Whenever the pundit class and party elites discuss the issue of “electability” in presidential elections, they are usually talking about fringe candidates with small bases of support that more often than not are running only to get a book deal or talk show.
But sometimes the candidate that is deemed unelectable is not only in the top-tier of the race but is perceived front runner. We saw this in the 2008 Republican primary where in the months leading up to the Iowa Caucuses and New Hampshire Primary Former New York City Mayor Rudy Giuliani was considered by all in Washington as the man to beat.
He had locked down a lot of the early money and party support, with the famously pro-choice mayor gaining the endorsement of famous evangelical leader Pat Robertson. However, Giuliani decided to skip the first four caucuses and primaries and instead wait until the Florida Primary. This strategy failed miserably. Giuliani ended up placing a distant third behind Arizona Senator John McCain and former Massachusetts Governor Mitt Romney and winning only one delegate during his whole campaign.
Fast forward to 2015 and Jeb Bush. The former Florida governor is being touted as the “establishment choice” among a field of ambitious and talent rivals that include Wisconsin Governor Scott Walker, Kentucky Senator Rand Paul, Texas Senator Ted Cruz, and Florida Senator Marco Rubio, the last of which being a particular threat due to his popularity among the GOP donor class like billionaire casino mogul Sheldon Adleson.
And while it is clear that each one of those Republican challengers have their strong backers in the party, it’s not clear what if any support there is for Bush among the grassroots. Whats more, he seems more than willing to openly antagonize them with his support for national education curriculum a-la Common Core and advocacy for liberal immigration policies (I’m in total agreement with the governor on the second policy, by the way, which is much more in line with the pre-Tea Party GOP).
And lately news hasn’t been getting any better for the brother of the last Republican president. After being asked Monday by Fox News’ Megyn Kelly if he would, knowing what he knows now, still decide to invade in Iraq, Bush answered that he would, and adding that so would Hillary Clinton, implying that the governor didn’t understand the question.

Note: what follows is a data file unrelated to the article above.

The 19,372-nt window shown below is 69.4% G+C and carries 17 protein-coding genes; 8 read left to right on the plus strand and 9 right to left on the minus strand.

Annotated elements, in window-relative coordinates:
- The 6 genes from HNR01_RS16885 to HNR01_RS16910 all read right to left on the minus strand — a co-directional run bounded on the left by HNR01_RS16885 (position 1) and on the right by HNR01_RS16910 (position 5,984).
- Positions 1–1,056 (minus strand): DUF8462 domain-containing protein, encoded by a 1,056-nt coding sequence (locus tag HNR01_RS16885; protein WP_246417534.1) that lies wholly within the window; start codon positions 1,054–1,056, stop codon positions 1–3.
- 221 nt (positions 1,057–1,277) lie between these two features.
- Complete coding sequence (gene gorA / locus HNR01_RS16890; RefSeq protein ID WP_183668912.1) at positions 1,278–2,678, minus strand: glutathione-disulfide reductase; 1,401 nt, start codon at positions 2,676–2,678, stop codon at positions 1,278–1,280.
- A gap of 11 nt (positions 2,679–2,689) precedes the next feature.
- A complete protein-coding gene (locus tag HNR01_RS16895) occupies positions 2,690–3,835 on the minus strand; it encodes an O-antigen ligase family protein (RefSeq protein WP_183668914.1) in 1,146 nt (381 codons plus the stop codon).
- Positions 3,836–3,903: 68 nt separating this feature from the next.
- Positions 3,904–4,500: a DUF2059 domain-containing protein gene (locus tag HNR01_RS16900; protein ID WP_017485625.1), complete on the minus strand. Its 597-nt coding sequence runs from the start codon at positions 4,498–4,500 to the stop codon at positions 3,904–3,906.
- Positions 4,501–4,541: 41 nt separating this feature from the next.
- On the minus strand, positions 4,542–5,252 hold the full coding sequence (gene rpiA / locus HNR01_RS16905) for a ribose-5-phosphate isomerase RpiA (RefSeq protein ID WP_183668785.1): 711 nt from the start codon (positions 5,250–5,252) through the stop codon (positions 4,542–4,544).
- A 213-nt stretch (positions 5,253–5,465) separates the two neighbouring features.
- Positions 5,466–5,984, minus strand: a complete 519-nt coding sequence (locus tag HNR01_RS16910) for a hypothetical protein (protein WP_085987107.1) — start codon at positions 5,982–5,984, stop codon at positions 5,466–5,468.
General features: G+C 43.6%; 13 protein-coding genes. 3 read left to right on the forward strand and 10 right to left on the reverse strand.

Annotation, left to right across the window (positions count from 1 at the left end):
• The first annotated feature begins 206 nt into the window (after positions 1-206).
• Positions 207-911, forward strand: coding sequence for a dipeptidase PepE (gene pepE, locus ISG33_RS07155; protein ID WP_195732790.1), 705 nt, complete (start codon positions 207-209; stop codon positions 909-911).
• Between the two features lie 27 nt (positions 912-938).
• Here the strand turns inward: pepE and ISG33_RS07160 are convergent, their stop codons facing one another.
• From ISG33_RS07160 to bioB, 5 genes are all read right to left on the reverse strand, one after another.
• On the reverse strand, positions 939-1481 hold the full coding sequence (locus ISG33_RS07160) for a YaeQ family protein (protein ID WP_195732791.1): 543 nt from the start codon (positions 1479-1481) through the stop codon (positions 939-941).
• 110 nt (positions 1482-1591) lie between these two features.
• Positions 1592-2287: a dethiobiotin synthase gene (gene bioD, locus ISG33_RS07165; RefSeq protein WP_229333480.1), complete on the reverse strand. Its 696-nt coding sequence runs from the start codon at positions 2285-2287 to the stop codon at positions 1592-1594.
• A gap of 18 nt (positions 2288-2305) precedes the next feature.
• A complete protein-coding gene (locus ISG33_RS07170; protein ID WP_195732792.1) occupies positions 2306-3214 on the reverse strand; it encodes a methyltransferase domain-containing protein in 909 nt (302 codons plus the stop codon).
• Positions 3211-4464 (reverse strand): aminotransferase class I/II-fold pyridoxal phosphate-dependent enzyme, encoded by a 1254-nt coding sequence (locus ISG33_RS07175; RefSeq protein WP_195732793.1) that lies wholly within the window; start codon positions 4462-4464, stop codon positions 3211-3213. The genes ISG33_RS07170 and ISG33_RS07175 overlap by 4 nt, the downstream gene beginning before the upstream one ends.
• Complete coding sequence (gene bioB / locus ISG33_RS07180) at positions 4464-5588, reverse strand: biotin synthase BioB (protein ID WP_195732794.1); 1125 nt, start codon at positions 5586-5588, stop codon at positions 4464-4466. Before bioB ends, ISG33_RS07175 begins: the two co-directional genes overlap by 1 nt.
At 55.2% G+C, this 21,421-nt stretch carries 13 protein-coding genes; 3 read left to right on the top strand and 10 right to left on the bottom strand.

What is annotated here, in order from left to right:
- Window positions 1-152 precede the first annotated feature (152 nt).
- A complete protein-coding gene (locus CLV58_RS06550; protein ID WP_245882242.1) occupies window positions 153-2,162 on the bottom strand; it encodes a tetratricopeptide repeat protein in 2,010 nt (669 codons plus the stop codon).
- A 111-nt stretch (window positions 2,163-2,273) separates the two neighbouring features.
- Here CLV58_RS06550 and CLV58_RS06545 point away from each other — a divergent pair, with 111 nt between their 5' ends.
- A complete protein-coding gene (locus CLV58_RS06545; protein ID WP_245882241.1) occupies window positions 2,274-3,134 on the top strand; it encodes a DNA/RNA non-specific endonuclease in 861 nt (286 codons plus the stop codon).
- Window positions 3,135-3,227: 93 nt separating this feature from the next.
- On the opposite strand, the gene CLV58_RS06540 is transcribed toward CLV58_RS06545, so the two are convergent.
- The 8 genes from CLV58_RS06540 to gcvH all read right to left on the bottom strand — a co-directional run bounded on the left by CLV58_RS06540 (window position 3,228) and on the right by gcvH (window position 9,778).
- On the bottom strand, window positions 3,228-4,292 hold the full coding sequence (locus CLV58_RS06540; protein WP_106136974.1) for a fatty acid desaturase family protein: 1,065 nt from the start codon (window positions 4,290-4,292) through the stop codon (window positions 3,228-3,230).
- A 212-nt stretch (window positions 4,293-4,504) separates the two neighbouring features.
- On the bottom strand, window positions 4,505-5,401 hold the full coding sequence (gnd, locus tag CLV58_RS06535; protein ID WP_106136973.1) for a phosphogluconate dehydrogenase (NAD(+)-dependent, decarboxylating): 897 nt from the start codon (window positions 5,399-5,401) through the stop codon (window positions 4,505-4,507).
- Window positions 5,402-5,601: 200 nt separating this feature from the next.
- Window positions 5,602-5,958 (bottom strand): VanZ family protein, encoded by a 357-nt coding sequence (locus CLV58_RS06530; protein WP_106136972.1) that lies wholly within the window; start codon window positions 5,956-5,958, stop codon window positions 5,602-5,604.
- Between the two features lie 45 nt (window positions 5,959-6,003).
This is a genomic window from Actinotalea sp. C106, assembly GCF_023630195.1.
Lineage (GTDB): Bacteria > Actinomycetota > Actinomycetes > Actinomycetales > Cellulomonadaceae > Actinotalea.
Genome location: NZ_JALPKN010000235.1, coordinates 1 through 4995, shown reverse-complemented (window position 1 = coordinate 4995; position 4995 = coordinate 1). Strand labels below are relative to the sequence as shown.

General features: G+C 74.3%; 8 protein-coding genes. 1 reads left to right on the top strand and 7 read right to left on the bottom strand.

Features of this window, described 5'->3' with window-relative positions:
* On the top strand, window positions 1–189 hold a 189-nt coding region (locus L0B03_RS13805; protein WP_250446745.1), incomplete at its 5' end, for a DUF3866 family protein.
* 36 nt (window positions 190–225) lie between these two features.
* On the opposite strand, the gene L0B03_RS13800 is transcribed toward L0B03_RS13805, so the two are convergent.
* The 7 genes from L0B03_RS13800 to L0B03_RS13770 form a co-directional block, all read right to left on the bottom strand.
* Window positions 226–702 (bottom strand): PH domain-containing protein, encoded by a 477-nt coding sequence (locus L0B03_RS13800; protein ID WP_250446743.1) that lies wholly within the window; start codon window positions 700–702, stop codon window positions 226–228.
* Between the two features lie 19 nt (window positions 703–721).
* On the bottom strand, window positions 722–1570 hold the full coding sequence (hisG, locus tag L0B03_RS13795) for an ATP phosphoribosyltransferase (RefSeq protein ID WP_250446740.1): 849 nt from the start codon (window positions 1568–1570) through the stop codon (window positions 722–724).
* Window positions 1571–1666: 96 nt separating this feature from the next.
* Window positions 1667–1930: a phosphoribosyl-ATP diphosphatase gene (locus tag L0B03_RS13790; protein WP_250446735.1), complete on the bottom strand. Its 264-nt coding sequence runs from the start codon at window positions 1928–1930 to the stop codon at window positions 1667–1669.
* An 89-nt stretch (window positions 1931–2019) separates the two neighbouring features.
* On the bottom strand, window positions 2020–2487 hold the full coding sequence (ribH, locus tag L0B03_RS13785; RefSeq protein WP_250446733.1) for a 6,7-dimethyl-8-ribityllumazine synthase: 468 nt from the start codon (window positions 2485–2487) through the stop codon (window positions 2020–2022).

And just today at at a town hall-style meeting in Reno, Nevada a college student accused that the former President George W. Bush’s invasion of Iraq was chiefly responsible for starting ISIS. Here’s a snippet of that exchange.
“It was when 30,000 individuals who were part of the Iraqi military were forced out — they had no employment, they had no income, and they were left with access to all of the same arms and weapons,” Ms. Ziedrich said.
She added: “Your brother created ISIS.”
Mr. Bush interjected. “All right. Is that a question?”
Ms. Ziedrich was not finished. “You don’t need to be pedantic to me, sir.”
“Pedantic? Wow,” Mr. Bush replied.
Then Ms. Ziedrich asked: “Why are you saying that ISIS was created by us not having a presence in the Middle East when it’s pointless wars where we send young American men to die for the idea of American exceptionalism? Why are you spouting nationalist rhetoric to get us involved in more wars?”
Read the whole thing here
As of now, while the Bush campaign-to-be isn’t quite in full damage control, they certainly can’t be happy about the bad press they’re getting. And while it is still very early in the race (Bush hasn’t even declared for president yet for God’s sake) it is hard to see just what Bush’s path to the nomination is.
Yes, he’s the main establishment candidate. But both Marco Rubio and Scott Walker could easily fill those roads and garner plenty of grassroots to boot. He is skipping the early primaries and ranks very low in most polls, coming in behind Donald “The Donald” Trump in many cases.
And even if he did win the nomination it is likely to be due to massive and unlikely flameout of his other GOP rivals. The general election would not be much easier. It’s tough to see where Bush expands the electoral map beyond the Romney states, which is a proven losing strategy.
And worst of all, a Jeb Bush nomination would kneecap the main argument Republicans have against Hillary Clinton: That she is the past from a politically-dynastic family. And if Americans are forced to choose, they’ll likely go with the dynasty they have fonder memories of, as well as the first woman president, which is Hillary Clinton.
So to put it plainly: Jeb Bush is unelectable.